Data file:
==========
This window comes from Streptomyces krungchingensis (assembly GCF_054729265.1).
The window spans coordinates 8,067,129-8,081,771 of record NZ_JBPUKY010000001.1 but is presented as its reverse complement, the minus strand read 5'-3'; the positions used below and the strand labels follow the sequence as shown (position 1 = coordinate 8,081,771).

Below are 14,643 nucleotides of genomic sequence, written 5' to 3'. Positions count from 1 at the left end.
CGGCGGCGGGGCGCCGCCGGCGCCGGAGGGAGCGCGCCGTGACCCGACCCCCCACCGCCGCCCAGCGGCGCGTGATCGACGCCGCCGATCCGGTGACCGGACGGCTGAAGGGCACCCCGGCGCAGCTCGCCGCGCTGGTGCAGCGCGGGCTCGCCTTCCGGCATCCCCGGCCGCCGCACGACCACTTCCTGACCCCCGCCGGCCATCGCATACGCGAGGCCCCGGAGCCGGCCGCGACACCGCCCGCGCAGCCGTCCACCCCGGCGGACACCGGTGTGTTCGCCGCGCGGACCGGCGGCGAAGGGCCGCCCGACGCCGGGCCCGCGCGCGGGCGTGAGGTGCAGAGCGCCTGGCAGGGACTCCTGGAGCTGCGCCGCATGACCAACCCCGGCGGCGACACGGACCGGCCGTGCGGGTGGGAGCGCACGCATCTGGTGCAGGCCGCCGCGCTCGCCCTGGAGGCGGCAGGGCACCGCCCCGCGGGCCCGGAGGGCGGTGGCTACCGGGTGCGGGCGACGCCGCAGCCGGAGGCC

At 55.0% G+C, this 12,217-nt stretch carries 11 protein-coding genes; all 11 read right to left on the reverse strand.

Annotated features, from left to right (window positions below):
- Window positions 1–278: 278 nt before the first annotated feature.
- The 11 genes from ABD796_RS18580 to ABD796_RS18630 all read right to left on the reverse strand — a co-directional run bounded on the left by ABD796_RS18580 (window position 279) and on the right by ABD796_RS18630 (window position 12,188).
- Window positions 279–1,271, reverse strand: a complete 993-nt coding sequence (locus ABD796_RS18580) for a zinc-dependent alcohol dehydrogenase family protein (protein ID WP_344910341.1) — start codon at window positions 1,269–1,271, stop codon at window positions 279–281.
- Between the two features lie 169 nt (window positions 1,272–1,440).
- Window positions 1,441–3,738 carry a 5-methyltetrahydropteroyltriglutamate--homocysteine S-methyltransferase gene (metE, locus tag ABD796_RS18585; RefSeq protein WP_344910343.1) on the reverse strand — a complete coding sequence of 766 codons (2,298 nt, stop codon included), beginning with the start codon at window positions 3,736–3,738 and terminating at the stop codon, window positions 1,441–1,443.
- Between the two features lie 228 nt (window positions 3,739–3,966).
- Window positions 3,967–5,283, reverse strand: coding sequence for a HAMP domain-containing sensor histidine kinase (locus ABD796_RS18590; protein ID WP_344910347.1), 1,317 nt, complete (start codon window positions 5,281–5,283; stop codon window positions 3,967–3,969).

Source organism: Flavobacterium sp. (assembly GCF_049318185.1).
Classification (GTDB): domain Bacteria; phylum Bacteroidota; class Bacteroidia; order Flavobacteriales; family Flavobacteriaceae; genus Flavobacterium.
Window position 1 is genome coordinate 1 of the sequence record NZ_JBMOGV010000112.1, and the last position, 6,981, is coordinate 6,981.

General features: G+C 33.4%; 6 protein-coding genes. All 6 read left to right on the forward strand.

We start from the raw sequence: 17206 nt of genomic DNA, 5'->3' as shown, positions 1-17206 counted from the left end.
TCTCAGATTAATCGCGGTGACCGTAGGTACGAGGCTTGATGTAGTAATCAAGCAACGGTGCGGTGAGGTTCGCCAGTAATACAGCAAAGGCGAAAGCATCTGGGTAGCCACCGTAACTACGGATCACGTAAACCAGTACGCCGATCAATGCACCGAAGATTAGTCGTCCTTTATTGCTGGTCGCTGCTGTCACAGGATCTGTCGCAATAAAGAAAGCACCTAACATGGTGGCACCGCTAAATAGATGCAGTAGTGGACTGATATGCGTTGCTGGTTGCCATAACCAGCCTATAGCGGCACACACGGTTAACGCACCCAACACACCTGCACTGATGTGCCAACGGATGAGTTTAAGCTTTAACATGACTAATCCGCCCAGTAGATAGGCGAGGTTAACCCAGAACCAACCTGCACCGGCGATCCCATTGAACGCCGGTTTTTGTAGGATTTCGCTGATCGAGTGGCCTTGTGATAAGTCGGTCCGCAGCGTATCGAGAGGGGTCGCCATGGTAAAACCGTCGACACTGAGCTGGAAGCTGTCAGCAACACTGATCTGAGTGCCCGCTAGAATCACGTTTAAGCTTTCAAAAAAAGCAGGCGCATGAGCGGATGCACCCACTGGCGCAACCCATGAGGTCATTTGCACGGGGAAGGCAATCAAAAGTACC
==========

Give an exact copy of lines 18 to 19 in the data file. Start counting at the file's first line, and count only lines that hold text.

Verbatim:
We start from the raw sequence: 17206 nt of genomic DNA, 5'->3' as shown, positions 1-17206 counted from the left end.
TCTCAGATTAATCGCGGTGACCGTAGGTACGAGGCTTGATGTAGTAATCAAGCAACGGTGCGGTGAGGTTCGCCAGTAATACAGCAAAGGCGAAAGCATCTGGGTAGCCACCGTAACTACGGATCACGTAAACCAGTACGCCGATCAATGCACCGAAGATTAGTCGTCCTTTATTGCTGGTCGCTGCTGTCACAGGATCTGTCGCAATAAAGAAAGCACCTAACATGGTGGCACCGCTAAATAGATGCAGTAGTGGACTGATATGCGTTGCTGGTTGCCATAACCAGCCTATAGCGGCACACACGGTTAACGCACCCAACACACCTGCACTGATGTGCCAACGGATGAGTTTAAGCTTTAACATGACTAATCCGCCCAGTAGATAGGCGAGGTTAACCCAGAACCAACCTGCACCGGCGATCCCATTGAACGCCGGTTTTTGTAGGATTTCGCTGATCGAGTGGCCTTGTGATAAGTCGGTCCGCAGCGTATCGAGAGGGGTCGCCATGGTAAAACCGTCGACACTGAGCTGGAAGCTGTCAGCAACACTGATCTGAGTGCCCGCTAGAATCACGTTTAAGCTTTCAAAAAAAGCAGGCGCATGAGCGGATGCACCCACTGGCGCAACCCATGAGGTCATTTGCACGGGGAAGGCAATCAAAAGTACC